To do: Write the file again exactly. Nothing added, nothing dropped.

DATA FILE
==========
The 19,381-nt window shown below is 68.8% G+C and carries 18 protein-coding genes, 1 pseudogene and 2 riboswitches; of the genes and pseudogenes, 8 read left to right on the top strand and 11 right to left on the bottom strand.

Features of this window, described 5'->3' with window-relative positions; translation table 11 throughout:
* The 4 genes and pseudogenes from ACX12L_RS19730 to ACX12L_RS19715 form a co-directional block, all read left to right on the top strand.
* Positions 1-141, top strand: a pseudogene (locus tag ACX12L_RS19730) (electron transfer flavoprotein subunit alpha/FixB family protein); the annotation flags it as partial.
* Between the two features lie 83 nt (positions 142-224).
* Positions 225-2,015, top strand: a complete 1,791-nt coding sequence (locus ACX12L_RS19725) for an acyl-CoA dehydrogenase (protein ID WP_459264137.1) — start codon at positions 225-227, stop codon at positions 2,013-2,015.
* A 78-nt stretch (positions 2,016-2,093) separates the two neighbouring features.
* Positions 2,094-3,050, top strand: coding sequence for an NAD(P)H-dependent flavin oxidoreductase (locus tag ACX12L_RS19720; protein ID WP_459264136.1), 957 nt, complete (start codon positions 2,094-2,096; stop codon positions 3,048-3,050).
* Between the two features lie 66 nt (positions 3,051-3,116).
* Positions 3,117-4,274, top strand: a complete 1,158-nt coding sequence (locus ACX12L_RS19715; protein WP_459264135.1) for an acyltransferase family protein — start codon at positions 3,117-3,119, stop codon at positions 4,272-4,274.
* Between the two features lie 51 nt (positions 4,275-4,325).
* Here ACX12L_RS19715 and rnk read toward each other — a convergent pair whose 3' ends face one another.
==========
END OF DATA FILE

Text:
The 19,381-nt window shown below is 68.8% G+C and carries 18 protein-coding genes, 1 pseudogene and 2 riboswitches; of the genes and pseudogenes, 8 read left to right on the top strand and 11 right to left on the bottom strand.

Features of this window, described 5'->3' with window-relative positions; translation table 11 throughout:
* The 4 genes and pseudogenes from ACX12L_RS19730 to ACX12L_RS19715 form a co-directional block, all read left to right on the top strand.
* Positions 1-141, top strand: a pseudogene (locus tag ACX12L_RS19730) (electron transfer flavoprotein subunit alpha/FixB family protein); the annotation flags it as partial.
* Between the two features lie 83 nt (positions 142-224).
* Positions 225-2,015, top strand: a complete 1,791-nt coding sequence (locus ACX12L_RS19725) for an acyl-CoA dehydrogenase (protein ID WP_459264137.1) — start codon at positions 225-227, stop codon at positions 2,013-2,015.
* A 78-nt stretch (positions 2,016-2,093) separates the two neighbouring features.
* Positions 2,094-3,050, top strand: coding sequence for an NAD(P)H-dependent flavin oxidoreductase (locus tag ACX12L_RS19720; protein ID WP_459264136.1), 957 nt, complete (start codon positions 2,094-2,096; stop codon positions 3,048-3,050).
* Between the two features lie 66 nt (positions 3,051-3,116).
* Positions 3,117-4,274, top strand: a complete 1,158-nt coding sequence (locus ACX12L_RS19715; protein WP_459264135.1) for an acyltransferase family protein — start codon at positions 3,117-3,119, stop codon at positions 4,272-4,274.
* Between the two features lie 51 nt (positions 4,275-4,325).
* Here ACX12L_RS19715 and rnk read toward each other — a convergent pair whose 3' ends face one another.